The Delaware State Chamber of Commerce is dedicated to promoting an economic climate that strengthens the competitiveness of Delaware businesses and benefits citizens of the state. Founded in 1837 as the Wilmington Board of Trade, the Delaware State Chamber of Commerce has a long history as the largest, most influential business organization in the state.
By James DeChene
As the sun rose on July 1st, the first half of the 148th General Assembly Session drew to a close. The first six months of 2015 saw legislative action on a variety of issues, though in terms of highlights, discussion and action education reform was the “it” topic. Bills ranged from the controversial “opt-out” bill, to starting the process to change how and where children in Wilmington are educated, to schools evaluating the amount of standardized testing offered each year. Thrown into the mix were broader discussions on transportation infrastructure spending, modifying the state’s abandoned property, or escheat collection, and looming over everything is the pending budget crisis expected next year. As the dust settles, it’s a good time to review a few key pieces of legislation that passed this year that will impact the business community.
Transportation Infrastructure Funding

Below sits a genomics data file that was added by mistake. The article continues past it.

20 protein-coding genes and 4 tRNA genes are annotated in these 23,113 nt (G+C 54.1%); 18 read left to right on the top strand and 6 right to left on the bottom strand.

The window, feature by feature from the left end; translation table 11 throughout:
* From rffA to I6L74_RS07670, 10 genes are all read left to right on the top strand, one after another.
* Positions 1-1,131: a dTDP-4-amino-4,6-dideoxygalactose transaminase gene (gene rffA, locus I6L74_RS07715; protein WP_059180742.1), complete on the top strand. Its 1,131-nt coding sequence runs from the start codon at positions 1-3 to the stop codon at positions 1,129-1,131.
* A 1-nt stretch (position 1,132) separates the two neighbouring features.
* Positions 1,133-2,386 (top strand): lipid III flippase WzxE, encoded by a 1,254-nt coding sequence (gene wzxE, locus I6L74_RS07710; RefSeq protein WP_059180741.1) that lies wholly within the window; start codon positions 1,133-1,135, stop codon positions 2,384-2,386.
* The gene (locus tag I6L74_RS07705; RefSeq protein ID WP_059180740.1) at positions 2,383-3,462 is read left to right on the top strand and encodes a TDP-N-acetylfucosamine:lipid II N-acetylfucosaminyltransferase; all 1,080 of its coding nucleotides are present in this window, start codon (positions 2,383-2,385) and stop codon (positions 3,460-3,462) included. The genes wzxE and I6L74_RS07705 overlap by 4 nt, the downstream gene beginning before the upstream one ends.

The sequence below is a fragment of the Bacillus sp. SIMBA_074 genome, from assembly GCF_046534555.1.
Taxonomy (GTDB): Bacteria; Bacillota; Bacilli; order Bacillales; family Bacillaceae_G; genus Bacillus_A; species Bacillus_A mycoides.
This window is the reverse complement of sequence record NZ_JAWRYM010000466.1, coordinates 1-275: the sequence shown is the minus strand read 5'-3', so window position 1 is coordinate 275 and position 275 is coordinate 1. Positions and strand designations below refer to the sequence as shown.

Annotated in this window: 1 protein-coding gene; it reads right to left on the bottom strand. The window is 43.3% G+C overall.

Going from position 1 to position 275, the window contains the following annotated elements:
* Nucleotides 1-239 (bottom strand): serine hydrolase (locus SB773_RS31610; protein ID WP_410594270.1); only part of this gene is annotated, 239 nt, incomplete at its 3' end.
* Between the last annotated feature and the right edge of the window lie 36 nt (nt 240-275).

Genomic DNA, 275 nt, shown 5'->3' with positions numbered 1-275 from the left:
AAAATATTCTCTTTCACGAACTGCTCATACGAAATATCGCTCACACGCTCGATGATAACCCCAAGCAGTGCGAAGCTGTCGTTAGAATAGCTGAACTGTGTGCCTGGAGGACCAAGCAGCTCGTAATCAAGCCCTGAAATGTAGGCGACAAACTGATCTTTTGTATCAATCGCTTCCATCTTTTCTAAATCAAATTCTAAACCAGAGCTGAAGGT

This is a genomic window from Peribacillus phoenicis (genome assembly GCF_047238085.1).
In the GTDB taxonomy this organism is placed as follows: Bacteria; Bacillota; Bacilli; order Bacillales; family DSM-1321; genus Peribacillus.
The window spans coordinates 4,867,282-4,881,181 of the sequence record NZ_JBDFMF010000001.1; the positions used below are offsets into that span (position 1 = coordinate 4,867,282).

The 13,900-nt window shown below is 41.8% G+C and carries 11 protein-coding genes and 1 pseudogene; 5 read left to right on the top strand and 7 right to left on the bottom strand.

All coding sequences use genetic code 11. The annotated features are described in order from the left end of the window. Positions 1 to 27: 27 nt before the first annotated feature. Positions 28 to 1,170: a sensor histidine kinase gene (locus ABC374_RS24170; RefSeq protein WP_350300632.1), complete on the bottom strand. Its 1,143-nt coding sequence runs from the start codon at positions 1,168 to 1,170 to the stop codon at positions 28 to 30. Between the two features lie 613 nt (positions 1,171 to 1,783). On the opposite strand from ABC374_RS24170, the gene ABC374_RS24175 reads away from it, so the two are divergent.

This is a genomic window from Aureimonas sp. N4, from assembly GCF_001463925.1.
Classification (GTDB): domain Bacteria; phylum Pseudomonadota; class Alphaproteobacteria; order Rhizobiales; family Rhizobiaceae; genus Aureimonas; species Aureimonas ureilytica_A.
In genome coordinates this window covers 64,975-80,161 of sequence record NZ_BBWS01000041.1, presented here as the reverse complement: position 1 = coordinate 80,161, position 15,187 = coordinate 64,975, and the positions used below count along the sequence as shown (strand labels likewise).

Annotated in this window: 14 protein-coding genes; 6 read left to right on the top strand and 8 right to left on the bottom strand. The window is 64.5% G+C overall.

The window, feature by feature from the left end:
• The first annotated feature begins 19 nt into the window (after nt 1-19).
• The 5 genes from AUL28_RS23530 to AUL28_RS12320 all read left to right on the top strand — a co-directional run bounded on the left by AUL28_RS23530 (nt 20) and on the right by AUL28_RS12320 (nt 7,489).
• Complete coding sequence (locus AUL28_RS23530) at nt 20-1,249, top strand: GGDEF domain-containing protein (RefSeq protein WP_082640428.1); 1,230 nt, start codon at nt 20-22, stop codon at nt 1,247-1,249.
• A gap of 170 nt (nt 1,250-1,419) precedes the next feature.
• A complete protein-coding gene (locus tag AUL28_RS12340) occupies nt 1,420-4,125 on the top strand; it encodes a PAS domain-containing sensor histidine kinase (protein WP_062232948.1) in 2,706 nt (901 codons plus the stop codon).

In the aftermath of last year’s failed measure to raise the gas tax to help fund infrastructure projects, the goal this year was for the General Assembly to find $50 million to dedicate to infrastructure funding, with Governor Markell pledging to borrow another $50 million. After spending months negotiating on how to come up with the required money, the General Assembly passed legislation that will raise just under $24 million by raising a number of DMV fees as well as the document fee associated with new car sales. In addition, $5 million of DOT operating expenses was transferred out of the Transportation Trust Fund responsible for funding infrastructure projects. As part of the negotiated deal, the money will be placed into a “lock box” dedicated for spending on transportation, the threshold for prevailing wage projects was raised, and prevailing wage will not be applied to the $20 million allocated to municipal street aid and the Community Transportation Fund, both of which fund local transportation improvements, such as filling potholes. The State Chamber expressed early support for all three add-ons, and lobbied diligently in support of a larger overall package that would have raised the goal of $50 million, and we hope that further action is taken in 2016 to help overcome the expected $780 million in anticipated shortfall over the next six years in much needed infrastructure projects.